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February 10, 2000
Which blackout(s) did you experience?
1977 (New York City Blackout)
In your own words, tell the story of your experience in the blackout(s). Try to recall specific events and the people, places, and things involved; also include more general reactions, images adn last impressions?
In 1977 I was living on Long Island, but frequently stayed with my grandmother who lived in Corona, Queens at that time. On July 13th of that year, I had made plans to go to Shea Stadium with some friends from Corona to see the Mets play. We went to the stadium a little early to watch batting practice and so we probably got there at about 6:00pm. After the game had begun, and was probably into the later innings, I had to go to use the men's room. Being about sixteen years old and having a bit of "metrophobia" at the time, I was a bit apprehensive about being in the men's room as it was. Then as I was conducting business, all of a sudden, the lights went out. The first tihing that ran through my mind was that someone was messing with the lights and that my best course of action was to get out of there and back to my seat as soon as I could. I left the men's room only to find that the corridors near the refreshment stands were also dark. I quickly tried feeling my way toward the tunnel way to get back out into the stands. Now as I looked out onto the playing field and the rest of the city - evrything was pitch black and quiet. I found my way back to my seat and asked my friends what was happening, and they told me it was a blackout.
After some time had past, some of the ballplayers started to bring their cars in through a back gate near right field and position their headlights so that they could play a make shift game to keep the crowd entertained.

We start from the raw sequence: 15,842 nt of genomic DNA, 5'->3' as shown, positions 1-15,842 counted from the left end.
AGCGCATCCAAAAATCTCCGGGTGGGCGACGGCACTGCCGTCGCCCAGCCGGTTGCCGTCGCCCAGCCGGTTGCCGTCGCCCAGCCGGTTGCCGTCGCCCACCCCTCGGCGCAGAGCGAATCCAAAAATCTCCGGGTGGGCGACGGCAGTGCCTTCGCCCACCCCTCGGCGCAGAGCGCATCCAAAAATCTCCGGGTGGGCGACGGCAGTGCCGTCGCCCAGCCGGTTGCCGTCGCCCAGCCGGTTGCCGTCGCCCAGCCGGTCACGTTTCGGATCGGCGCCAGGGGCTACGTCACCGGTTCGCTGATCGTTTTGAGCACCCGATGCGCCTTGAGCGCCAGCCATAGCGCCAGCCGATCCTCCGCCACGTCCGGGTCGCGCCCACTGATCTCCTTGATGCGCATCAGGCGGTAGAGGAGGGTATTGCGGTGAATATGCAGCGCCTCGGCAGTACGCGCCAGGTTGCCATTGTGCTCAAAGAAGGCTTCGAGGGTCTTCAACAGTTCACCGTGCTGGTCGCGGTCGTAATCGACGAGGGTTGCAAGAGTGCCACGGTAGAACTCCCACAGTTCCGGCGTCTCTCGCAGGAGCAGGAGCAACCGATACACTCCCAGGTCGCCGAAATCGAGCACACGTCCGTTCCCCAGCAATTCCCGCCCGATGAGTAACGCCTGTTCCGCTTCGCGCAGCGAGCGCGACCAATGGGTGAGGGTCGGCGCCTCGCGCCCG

I guess when they realized that this was not a temporary thing, the stadium personnel made an announcement (using generator power) that the fans were invited to stay at the stadium for the night since none of New York's subways were running. Fortunately fur my friends and myself, we were within walking distance from home and were able to get home safely. All I could remember is that it was very hot that night, and that there were reports of looting everywere.
Why did the blackouts happen, in your opinion?
Probably because of all the air conditioners that were on and that Con Edison was not equipped to handle such a tremendous load at that time.
What is your opinion regarding the general causes of power failures (blackouts)?
Power companies with insufficient equipment and/or technology to handle such loads.
Did either blackout seem significant or shocking at the time?
Why did you consider the blackout(s) to be significant or insignificant?
It was pretty much the most amazing thing to actually see an entire city without power while sitting in Shea Stadium looking out at the entire city before me.
How did the blackout(s) affect you?
Not very much - I was sixteen years old at the time and other than thinking that the whole thing was kind of cool, it didn't really inconvenience me personally too much.
What happened to your perception of the blackout(s) when you heard the news about the full scope of the event(s)?
That they can become very unsafe, especially in a huge city like New York where crime was and still is very real.
How would you compare the blackout(s) to "normal" power failures you have experienced at other times?
I guess that just the magnitude of being at Shea Stadium and in the men's room at the time the lights went out, just made this the most incredible thing and I really can't even begin to compare it to a "normal" blackout of any kind.
What affect, if any, did the blackout(s) have on your opinion of Consolidated Edison Company?
None - at the time.
If you experienced both the 1965 and 1977 blackouts, please compare them (describe the ways in which they were similar/different):
Did the blackout(s) have any larger meaning in your mind?
Did the blackout(s) cause any profound crisis?
How did the blackout(s) affect your daily reliance on electricity?
No effect / same reliance
This is how the story goes: In November of 1965 the lights went out in New York and crime rates temporarily dropped; there were widespread reports of extraordinary cooperation and trust between strangers caught together in the power failure. In July of 1977, little more than a decade later, the lights went out again in New York. This time, a devastating wave of looting and arson broke out. Does this story ring true to you? Explain why or why not:
Story #43, The Blackout History Project, 10 February 2000, <http://blackout.gmu.edu/details/43/>.
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